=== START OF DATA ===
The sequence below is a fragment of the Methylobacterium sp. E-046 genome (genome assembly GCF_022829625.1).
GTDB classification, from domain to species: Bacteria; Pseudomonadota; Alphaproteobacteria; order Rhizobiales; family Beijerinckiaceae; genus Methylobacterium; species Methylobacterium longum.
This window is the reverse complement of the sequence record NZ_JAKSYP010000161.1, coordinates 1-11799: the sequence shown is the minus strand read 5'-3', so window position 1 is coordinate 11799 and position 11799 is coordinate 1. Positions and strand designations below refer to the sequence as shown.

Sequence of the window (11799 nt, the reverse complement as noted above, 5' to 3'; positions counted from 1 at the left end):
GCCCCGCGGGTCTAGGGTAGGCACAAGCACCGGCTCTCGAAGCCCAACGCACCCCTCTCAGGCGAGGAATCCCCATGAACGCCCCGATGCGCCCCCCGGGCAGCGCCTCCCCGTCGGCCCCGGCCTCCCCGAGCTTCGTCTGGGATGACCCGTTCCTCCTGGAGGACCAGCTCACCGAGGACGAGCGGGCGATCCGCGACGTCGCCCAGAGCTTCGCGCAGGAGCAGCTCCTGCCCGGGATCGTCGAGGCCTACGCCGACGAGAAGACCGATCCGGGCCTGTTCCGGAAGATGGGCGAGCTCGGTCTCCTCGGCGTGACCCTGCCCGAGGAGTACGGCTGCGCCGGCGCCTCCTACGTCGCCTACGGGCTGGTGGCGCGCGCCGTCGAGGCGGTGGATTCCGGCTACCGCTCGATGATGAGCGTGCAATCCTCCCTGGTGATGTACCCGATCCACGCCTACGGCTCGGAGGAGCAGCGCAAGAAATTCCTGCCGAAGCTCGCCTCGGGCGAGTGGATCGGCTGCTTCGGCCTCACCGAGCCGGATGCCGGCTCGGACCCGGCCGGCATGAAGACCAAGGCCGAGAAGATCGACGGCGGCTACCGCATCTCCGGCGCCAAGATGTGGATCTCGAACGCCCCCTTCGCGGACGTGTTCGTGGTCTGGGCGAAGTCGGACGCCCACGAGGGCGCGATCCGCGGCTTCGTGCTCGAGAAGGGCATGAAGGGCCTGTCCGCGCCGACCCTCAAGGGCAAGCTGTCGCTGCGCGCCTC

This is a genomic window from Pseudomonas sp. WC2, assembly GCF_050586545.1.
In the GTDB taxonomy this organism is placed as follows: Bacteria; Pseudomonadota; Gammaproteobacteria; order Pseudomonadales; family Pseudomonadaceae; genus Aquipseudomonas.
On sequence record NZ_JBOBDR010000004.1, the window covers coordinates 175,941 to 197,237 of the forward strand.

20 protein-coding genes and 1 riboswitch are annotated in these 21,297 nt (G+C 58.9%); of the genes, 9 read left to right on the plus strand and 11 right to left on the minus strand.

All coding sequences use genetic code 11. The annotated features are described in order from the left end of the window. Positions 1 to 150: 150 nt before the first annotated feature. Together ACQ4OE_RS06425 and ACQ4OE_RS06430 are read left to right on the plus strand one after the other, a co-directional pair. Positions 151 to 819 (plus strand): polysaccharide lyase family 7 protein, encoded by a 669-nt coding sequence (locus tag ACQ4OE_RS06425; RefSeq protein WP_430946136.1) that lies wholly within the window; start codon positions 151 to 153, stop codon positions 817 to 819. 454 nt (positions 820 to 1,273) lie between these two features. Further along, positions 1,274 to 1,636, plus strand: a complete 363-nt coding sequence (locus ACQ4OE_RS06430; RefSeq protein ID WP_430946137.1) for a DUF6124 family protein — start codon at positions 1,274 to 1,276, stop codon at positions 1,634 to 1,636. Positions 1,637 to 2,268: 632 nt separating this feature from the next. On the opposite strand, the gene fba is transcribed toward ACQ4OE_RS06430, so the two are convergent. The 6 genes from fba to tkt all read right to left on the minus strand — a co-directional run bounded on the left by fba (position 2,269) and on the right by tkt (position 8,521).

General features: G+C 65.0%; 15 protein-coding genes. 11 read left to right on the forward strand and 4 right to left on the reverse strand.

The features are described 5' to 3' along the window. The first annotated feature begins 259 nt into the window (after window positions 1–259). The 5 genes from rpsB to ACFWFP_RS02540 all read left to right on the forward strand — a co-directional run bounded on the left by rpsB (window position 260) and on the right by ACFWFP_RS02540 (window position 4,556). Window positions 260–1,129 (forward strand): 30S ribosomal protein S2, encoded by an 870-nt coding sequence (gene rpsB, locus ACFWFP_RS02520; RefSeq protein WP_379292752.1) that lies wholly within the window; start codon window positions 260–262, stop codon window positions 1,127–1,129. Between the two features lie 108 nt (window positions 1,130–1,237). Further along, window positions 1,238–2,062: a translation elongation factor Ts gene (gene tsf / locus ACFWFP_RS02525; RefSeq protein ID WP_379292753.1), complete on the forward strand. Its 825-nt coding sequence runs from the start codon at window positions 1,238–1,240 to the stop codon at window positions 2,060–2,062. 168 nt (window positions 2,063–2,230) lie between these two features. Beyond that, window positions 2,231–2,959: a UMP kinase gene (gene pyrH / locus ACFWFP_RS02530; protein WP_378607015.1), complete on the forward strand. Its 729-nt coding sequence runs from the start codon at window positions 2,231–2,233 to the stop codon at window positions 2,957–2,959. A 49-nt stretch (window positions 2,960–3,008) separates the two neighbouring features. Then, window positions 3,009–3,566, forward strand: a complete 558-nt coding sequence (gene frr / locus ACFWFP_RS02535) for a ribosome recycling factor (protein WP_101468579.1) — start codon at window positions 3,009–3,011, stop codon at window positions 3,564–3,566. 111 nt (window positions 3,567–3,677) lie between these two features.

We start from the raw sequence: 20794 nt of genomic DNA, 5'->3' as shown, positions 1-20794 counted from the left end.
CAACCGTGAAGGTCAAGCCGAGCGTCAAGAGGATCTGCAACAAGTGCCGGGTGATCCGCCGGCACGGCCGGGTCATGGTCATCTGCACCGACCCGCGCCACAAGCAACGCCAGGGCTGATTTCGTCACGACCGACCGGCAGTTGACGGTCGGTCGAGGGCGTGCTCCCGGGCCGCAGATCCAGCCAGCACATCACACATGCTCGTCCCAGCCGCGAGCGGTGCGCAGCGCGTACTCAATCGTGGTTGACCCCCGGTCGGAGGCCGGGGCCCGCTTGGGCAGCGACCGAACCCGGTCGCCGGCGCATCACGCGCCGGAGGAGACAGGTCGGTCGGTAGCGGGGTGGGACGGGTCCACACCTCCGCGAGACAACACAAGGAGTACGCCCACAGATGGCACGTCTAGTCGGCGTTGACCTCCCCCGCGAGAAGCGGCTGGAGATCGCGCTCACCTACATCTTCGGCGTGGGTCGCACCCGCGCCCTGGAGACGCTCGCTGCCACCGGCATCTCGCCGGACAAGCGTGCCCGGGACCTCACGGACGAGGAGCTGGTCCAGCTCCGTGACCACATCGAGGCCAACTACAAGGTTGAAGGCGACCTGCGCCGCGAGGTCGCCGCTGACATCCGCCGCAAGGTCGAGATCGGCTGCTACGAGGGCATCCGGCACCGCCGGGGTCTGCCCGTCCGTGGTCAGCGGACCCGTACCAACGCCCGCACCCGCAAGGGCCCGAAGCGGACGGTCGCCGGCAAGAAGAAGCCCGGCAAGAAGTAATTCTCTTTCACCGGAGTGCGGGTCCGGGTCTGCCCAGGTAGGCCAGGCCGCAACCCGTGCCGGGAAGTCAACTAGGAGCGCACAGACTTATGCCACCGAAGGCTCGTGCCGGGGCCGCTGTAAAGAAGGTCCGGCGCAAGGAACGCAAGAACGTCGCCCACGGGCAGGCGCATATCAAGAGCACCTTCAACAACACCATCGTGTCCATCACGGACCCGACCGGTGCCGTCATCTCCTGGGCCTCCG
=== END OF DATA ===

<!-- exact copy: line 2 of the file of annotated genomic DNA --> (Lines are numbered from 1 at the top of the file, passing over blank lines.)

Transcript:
GTDB classification, from domain to species: Bacteria; Pseudomonadota; Alphaproteobacteria; order Rhizobiales; family Beijerinckiaceae; genus Methylobacterium; species Methylobacterium longum.